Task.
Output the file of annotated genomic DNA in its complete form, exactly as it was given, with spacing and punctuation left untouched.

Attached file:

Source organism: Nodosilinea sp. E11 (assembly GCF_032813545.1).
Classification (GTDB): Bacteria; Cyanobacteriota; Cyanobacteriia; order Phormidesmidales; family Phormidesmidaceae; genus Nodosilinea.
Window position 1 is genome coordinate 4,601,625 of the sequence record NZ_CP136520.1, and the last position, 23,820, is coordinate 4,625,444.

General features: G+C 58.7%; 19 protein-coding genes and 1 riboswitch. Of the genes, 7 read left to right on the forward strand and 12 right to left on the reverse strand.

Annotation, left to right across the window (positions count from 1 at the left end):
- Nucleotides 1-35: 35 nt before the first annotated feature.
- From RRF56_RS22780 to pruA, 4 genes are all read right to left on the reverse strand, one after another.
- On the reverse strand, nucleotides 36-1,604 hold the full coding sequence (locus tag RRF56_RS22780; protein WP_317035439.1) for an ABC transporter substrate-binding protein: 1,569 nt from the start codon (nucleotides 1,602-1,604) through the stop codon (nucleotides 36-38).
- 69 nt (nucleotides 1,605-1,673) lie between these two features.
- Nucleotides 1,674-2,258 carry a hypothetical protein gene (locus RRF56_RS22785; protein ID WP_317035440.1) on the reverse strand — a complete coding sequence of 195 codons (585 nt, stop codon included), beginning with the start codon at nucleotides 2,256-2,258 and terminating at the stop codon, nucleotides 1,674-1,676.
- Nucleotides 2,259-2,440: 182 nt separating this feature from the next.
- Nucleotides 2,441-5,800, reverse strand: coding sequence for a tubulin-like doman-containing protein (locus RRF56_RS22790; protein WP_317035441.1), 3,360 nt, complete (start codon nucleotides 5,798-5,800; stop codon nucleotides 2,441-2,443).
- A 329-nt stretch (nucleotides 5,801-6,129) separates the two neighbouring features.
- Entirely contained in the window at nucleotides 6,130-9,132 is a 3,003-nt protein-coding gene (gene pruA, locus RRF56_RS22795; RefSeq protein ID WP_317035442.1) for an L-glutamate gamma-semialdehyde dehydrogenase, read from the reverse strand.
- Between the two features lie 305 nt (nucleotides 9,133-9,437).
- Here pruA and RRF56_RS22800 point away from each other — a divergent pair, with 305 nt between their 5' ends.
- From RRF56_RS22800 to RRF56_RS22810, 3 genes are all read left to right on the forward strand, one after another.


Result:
Source organism: Nodosilinea sp. E11 (assembly GCF_032813545.1).
Classification (GTDB): Bacteria; Cyanobacteriota; Cyanobacteriia; order Phormidesmidales; family Phormidesmidaceae; genus Nodosilinea.
Window position 1 is genome coordinate 4,601,625 of the sequence record NZ_CP136520.1, and the last position, 23,820, is coordinate 4,625,444.

General features: G+C 58.7%; 19 protein-coding genes and 1 riboswitch. Of the genes, 7 read left to right on the forward strand and 12 right to left on the reverse strand.

Annotation, left to right across the window (positions count from 1 at the left end):
- Nucleotides 1-35: 35 nt before the first annotated feature.
- From RRF56_RS22780 to pruA, 4 genes are all read right to left on the reverse strand, one after another.
- On the reverse strand, nucleotides 36-1,604 hold the full coding sequence (locus tag RRF56_RS22780; protein WP_317035439.1) for an ABC transporter substrate-binding protein: 1,569 nt from the start codon (nucleotides 1,602-1,604) through the stop codon (nucleotides 36-38).
- 69 nt (nucleotides 1,605-1,673) lie between these two features.
- Nucleotides 1,674-2,258 carry a hypothetical protein gene (locus RRF56_RS22785; protein ID WP_317035440.1) on the reverse strand — a complete coding sequence of 195 codons (585 nt, stop codon included), beginning with the start codon at nucleotides 2,256-2,258 and terminating at the stop codon, nucleotides 1,674-1,676.
- Nucleotides 2,259-2,440: 182 nt separating this feature from the next.
- Nucleotides 2,441-5,800, reverse strand: coding sequence for a tubulin-like doman-containing protein (locus RRF56_RS22790; protein WP_317035441.1), 3,360 nt, complete (start codon nucleotides 5,798-5,800; stop codon nucleotides 2,441-2,443).
- A 329-nt stretch (nucleotides 5,801-6,129) separates the two neighbouring features.
- Entirely contained in the window at nucleotides 6,130-9,132 is a 3,003-nt protein-coding gene (gene pruA, locus RRF56_RS22795; RefSeq protein ID WP_317035442.1) for an L-glutamate gamma-semialdehyde dehydrogenase, read from the reverse strand.
- Between the two features lie 305 nt (nucleotides 9,133-9,437).
- Here pruA and RRF56_RS22800 point away from each other — a divergent pair, with 305 nt between their 5' ends.
- From RRF56_RS22800 to RRF56_RS22810, 3 genes are all read left to right on the forward strand, one after another.